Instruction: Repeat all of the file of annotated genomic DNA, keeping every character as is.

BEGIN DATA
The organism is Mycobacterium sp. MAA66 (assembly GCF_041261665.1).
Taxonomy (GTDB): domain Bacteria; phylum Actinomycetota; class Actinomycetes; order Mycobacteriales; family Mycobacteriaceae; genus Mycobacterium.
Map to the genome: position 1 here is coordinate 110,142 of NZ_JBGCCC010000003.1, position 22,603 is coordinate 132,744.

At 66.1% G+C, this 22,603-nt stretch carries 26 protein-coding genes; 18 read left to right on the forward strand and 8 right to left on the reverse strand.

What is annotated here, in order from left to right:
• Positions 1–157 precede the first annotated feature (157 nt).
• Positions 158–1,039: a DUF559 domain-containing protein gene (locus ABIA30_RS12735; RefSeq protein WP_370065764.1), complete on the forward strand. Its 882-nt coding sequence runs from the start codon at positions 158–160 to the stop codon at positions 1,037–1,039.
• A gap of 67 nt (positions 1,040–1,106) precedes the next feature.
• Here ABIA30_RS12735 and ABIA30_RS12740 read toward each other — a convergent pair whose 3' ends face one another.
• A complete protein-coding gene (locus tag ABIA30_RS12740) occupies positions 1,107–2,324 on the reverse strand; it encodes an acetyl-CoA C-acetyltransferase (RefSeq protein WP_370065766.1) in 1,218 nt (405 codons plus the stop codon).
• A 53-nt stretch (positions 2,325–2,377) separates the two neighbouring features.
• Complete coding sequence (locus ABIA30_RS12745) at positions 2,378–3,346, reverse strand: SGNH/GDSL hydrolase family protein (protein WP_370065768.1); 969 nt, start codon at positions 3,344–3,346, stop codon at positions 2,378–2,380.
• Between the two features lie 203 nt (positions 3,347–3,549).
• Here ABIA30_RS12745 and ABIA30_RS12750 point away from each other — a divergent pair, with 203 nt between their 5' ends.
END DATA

The organism is Mycobacterium sp. MAA66 (assembly GCF_041261665.1).
Taxonomy (GTDB): domain Bacteria; phylum Actinomycetota; class Actinomycetes; order Mycobacteriales; family Mycobacteriaceae; genus Mycobacterium.
Map to the genome: position 1 here is coordinate 110,142 of NZ_JBGCCC010000003.1, position 22,603 is coordinate 132,744.

At 66.1% G+C, this 22,603-nt stretch carries 26 protein-coding genes; 18 read left to right on the forward strand and 8 right to left on the reverse strand.

What is annotated here, in order from left to right:
• Positions 1–157 precede the first annotated feature (157 nt).
• Positions 158–1,039: a DUF559 domain-containing protein gene (locus ABIA30_RS12735; RefSeq protein WP_370065764.1), complete on the forward strand. Its 882-nt coding sequence runs from the start codon at positions 158–160 to the stop codon at positions 1,037–1,039.
• A gap of 67 nt (positions 1,040–1,106) precedes the next feature.
• Here ABIA30_RS12735 and ABIA30_RS12740 read toward each other — a convergent pair whose 3' ends face one another.
• A complete protein-coding gene (locus tag ABIA30_RS12740) occupies positions 1,107–2,324 on the reverse strand; it encodes an acetyl-CoA C-acetyltransferase (RefSeq protein WP_370065766.1) in 1,218 nt (405 codons plus the stop codon).
• A 53-nt stretch (positions 2,325–2,377) separates the two neighbouring features.
• Complete coding sequence (locus ABIA30_RS12745) at positions 2,378–3,346, reverse strand: SGNH/GDSL hydrolase family protein (protein WP_370065768.1); 969 nt, start codon at positions 3,344–3,346, stop codon at positions 2,378–2,380.
• Between the two features lie 203 nt (positions 3,347–3,549).
• Here ABIA30_RS12745 and ABIA30_RS12750 point away from each other — a divergent pair, with 203 nt between their 5' ends.